This variety's name, which comes from the Greek "dendron" (tree) and "bios" (life), is quite fitting given the thick stalks and long flower stems with a typical length of more than 30cm. Covered with beautiful purple, white, or even maroon flowers, it is easy to see why species of dendrobiums are in such high demand by orchid lovers. This genus occurs in diverse habitats throughout much of the South, East, and Southeast Asia, and is epiphytic, meaning it typically grows on trees. To learn more about how we are able to grow them in pots, head to "our process".
Dendrobium was the first orchid variety we started with back in 1987, primarily because it was the first variety we were able to find consistent suppliers of baby plants for. 30% of orchids in our greenhouses today are dendrobiums; the remaining 70% is broken down to 60% phalaenopsis and 10% other varieties. For a detailed and exciting look at how we go from baby plant to final product, head to the "who we are" section and view "our process".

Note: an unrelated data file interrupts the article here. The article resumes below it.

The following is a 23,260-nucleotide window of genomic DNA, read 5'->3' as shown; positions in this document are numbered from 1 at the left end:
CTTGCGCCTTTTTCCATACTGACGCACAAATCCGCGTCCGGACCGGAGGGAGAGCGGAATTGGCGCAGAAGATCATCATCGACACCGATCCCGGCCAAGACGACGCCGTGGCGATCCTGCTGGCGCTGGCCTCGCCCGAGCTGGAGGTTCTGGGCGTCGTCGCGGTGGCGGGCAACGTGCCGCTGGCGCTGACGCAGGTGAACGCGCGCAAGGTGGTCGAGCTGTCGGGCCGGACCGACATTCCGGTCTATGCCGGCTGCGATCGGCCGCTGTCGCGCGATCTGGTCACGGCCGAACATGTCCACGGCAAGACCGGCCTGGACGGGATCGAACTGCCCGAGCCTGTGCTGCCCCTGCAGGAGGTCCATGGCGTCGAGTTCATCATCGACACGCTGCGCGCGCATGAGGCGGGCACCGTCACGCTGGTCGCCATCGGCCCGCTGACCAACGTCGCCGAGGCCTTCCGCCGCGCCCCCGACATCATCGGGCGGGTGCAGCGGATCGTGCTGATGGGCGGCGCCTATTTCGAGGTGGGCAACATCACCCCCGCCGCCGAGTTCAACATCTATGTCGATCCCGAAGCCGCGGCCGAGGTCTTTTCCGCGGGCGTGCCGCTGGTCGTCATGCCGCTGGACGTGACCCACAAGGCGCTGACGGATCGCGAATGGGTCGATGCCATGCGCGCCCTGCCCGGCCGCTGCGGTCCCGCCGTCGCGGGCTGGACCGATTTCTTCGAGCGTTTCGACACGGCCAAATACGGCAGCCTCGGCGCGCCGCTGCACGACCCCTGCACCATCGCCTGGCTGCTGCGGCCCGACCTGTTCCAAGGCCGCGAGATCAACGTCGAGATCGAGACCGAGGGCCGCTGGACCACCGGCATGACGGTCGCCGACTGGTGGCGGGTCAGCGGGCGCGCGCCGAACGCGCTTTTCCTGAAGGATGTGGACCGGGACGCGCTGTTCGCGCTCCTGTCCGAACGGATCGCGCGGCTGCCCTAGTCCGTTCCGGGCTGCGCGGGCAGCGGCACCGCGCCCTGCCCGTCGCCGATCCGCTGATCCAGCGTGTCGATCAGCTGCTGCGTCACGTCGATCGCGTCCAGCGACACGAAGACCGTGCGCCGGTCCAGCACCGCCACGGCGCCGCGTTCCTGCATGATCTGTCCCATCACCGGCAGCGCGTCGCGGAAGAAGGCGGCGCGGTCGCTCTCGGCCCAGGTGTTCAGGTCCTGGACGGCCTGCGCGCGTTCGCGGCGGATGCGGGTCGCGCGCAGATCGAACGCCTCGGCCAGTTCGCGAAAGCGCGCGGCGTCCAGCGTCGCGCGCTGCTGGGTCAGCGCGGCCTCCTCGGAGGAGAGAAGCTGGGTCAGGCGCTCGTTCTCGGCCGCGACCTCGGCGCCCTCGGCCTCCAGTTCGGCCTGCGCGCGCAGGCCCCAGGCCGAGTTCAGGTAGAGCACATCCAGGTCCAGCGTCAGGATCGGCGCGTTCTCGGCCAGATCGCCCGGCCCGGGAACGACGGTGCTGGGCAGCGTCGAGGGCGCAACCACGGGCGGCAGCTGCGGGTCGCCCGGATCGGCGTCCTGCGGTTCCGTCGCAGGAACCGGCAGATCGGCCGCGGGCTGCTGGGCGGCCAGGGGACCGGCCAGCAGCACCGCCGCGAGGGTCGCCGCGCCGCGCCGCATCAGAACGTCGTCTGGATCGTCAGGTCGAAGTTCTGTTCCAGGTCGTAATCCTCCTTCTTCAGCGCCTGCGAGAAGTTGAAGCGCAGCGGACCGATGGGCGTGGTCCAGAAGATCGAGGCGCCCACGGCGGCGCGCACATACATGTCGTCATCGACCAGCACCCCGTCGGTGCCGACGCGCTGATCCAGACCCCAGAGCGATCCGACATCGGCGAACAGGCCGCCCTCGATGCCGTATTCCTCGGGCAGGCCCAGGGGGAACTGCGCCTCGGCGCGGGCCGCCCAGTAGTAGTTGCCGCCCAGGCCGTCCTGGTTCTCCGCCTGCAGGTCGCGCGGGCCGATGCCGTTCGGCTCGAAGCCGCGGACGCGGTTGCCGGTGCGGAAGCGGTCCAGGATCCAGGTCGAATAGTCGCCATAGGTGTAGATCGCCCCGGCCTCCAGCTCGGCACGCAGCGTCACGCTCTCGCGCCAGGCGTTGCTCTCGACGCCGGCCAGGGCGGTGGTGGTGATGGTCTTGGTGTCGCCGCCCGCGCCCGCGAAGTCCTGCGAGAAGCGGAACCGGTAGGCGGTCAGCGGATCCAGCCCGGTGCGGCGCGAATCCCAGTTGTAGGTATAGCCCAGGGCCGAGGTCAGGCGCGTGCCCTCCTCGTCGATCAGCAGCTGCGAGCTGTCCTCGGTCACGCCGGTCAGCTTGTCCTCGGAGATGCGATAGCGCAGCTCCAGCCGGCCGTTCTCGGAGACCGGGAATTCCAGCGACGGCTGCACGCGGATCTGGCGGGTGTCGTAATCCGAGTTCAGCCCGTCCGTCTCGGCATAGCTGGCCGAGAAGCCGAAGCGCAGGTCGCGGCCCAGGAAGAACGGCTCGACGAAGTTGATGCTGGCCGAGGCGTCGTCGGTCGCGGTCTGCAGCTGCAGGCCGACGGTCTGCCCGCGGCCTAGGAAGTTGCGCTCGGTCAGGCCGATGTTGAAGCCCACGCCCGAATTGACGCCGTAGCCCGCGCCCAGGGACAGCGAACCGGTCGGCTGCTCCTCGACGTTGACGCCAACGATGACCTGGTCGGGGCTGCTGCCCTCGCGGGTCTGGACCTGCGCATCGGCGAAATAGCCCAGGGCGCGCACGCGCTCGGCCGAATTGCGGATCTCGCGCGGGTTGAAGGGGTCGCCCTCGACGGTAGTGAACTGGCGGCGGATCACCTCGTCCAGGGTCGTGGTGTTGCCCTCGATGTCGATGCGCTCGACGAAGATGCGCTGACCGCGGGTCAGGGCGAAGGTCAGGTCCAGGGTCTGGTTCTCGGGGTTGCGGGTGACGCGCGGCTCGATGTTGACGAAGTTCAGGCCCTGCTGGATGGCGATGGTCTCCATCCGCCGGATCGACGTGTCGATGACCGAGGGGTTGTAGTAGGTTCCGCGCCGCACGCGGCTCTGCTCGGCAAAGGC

Dendrobiums are wonderfully versatile. With smaller blossoms than the phalaenopsis, one might think they demand less attention, yet their height, vibrant colors, and thick stems give them unmistakable presence. As with the phalaenopsis, Southern exposure is best, but any exposure will work as long as the dendrobium gets sufficient, but not direct, sunlight.